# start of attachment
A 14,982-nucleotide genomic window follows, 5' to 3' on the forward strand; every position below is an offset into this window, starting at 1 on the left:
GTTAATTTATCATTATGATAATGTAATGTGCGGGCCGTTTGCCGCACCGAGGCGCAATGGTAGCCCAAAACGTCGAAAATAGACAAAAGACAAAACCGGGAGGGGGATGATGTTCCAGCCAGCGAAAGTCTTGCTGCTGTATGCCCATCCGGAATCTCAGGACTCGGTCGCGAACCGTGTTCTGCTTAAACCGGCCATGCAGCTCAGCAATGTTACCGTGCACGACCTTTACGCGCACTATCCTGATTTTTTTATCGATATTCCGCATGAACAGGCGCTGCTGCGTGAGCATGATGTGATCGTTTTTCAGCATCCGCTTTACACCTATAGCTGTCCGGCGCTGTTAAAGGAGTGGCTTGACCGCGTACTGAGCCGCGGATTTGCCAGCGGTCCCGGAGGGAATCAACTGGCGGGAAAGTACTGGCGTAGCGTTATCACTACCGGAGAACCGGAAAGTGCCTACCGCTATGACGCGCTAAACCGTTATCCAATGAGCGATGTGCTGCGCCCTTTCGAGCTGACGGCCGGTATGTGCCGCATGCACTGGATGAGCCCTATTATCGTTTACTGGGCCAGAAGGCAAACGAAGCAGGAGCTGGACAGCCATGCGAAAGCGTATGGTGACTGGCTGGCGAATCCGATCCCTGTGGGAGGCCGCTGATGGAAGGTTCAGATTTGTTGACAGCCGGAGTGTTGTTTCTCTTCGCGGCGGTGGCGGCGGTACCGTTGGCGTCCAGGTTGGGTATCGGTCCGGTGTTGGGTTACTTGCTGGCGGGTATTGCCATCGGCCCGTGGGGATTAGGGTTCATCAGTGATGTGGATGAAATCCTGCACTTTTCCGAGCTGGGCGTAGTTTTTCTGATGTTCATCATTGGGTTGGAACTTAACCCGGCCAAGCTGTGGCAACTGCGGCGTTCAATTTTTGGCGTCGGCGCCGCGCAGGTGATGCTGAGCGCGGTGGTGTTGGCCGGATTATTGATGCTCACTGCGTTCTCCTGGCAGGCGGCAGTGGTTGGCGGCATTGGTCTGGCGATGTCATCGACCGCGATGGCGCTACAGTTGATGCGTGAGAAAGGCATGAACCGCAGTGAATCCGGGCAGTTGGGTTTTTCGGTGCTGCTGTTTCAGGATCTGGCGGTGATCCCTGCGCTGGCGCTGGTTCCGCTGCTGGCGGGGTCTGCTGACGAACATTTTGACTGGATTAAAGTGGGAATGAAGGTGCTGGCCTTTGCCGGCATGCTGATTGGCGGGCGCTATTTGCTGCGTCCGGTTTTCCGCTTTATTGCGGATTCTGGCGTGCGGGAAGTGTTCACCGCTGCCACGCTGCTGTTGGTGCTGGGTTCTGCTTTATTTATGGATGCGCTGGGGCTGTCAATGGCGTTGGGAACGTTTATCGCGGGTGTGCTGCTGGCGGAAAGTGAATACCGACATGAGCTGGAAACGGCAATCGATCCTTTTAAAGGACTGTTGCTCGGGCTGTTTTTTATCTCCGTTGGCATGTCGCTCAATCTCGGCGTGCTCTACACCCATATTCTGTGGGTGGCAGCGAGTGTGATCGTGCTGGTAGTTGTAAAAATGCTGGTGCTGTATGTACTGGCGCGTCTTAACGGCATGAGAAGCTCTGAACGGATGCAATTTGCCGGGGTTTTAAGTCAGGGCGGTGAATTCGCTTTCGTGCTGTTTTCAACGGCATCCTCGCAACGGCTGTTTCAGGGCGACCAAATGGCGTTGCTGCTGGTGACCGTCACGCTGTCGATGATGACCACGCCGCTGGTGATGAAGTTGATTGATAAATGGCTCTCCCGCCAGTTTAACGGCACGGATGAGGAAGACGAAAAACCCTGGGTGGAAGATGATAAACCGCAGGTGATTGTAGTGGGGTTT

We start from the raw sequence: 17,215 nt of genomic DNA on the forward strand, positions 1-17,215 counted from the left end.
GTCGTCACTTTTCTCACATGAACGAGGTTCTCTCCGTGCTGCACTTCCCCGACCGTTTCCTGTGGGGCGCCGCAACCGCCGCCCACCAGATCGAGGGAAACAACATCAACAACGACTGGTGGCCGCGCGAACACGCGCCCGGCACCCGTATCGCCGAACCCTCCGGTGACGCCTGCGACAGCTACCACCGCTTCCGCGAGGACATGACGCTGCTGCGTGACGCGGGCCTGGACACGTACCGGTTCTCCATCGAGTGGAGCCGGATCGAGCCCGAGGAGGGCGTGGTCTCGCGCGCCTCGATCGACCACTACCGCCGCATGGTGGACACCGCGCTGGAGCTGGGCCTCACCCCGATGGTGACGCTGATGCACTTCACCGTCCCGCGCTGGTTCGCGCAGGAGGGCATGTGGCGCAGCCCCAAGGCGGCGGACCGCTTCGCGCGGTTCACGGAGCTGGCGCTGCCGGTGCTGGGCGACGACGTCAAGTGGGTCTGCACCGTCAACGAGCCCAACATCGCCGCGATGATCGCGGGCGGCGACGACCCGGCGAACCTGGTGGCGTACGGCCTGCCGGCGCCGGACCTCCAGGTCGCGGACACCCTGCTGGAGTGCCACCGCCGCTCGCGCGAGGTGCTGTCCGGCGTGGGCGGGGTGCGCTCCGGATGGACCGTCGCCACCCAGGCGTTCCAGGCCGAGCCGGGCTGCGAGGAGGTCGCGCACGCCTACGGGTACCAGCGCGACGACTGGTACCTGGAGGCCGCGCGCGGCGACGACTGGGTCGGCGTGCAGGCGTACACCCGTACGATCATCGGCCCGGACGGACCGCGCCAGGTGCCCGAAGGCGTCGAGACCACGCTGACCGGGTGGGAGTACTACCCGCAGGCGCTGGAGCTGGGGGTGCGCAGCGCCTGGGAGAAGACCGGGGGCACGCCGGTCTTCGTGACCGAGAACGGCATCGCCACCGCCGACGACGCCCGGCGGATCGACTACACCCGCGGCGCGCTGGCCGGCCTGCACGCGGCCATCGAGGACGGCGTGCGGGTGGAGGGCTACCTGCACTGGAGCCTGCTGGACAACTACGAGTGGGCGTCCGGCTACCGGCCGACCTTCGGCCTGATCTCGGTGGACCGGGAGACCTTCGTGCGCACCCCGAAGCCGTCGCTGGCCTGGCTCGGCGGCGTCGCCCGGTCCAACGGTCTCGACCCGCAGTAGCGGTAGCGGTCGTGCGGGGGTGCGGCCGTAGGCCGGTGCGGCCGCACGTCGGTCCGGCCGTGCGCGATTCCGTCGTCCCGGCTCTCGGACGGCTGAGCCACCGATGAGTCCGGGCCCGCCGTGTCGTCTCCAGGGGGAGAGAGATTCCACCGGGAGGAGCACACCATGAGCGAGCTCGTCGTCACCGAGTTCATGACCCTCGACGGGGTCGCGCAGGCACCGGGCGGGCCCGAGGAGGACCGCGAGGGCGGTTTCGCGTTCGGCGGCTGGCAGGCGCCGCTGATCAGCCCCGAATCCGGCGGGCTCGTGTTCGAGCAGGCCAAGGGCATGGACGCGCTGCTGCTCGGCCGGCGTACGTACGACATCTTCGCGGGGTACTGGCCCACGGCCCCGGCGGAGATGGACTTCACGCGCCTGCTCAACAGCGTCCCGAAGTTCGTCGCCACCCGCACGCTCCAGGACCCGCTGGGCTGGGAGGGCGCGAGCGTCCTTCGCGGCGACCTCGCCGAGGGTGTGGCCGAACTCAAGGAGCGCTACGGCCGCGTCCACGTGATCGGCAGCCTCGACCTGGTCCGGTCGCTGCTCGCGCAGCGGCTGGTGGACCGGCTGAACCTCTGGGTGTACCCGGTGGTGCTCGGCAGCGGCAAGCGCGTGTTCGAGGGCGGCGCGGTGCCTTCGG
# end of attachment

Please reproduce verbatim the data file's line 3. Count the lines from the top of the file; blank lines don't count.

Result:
We start from the raw sequence: 17,215 nt of genomic DNA on the forward strand, positions 1-17,215 counted from the left end.